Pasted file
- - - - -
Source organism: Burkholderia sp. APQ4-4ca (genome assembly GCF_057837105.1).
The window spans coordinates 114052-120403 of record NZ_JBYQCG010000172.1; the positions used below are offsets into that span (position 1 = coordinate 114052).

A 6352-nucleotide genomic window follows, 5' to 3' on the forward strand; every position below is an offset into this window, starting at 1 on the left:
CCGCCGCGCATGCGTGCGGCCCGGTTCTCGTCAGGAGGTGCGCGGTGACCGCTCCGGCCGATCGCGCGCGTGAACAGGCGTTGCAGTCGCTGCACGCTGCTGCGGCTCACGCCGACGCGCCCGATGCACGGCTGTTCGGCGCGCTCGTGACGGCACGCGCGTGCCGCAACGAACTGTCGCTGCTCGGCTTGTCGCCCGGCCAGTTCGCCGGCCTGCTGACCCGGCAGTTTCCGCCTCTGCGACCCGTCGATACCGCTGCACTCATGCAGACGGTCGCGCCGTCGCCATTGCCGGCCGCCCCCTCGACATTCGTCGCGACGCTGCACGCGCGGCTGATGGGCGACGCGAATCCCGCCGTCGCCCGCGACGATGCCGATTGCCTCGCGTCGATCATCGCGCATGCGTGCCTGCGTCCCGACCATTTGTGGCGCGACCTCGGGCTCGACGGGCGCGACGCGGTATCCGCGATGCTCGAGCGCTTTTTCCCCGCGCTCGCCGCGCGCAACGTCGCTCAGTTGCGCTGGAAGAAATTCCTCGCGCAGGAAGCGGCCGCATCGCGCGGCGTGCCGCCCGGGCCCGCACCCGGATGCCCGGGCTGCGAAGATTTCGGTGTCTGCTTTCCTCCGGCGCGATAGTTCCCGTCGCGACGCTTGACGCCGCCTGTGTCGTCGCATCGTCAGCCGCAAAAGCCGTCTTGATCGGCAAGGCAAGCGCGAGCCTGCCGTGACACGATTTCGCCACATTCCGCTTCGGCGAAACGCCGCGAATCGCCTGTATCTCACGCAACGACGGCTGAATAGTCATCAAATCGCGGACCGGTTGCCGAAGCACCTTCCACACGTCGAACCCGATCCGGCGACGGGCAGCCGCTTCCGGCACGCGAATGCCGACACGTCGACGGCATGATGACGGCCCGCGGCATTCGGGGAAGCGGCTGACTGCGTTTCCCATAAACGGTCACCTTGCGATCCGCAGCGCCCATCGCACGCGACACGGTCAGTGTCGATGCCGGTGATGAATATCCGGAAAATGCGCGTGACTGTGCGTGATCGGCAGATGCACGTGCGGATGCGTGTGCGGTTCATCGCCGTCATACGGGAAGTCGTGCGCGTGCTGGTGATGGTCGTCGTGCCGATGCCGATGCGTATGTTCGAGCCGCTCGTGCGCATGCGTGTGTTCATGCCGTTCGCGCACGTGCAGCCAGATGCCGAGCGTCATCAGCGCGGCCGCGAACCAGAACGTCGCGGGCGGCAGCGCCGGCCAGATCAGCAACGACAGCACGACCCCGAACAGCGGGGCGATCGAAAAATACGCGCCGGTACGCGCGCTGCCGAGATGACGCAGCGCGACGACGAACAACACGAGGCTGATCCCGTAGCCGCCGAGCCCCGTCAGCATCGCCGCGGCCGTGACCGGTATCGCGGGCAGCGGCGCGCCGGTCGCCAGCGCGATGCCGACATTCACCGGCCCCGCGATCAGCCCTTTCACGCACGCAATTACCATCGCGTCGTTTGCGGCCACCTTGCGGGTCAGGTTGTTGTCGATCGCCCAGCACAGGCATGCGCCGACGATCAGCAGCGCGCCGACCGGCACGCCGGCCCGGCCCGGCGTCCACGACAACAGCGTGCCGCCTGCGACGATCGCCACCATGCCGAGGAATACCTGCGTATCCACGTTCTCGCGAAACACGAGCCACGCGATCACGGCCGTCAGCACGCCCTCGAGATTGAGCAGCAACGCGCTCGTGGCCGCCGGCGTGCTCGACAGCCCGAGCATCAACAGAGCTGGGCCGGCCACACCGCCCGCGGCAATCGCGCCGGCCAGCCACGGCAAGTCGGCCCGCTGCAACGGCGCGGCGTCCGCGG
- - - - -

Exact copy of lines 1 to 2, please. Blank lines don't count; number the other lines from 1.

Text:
Source organism: Burkholderia sp. APQ4-4ca (genome assembly GCF_057837105.1).
The window spans coordinates 114052-120403 of record NZ_JBYQCG010000172.1; the positions used below are offsets into that span (position 1 = coordinate 114052).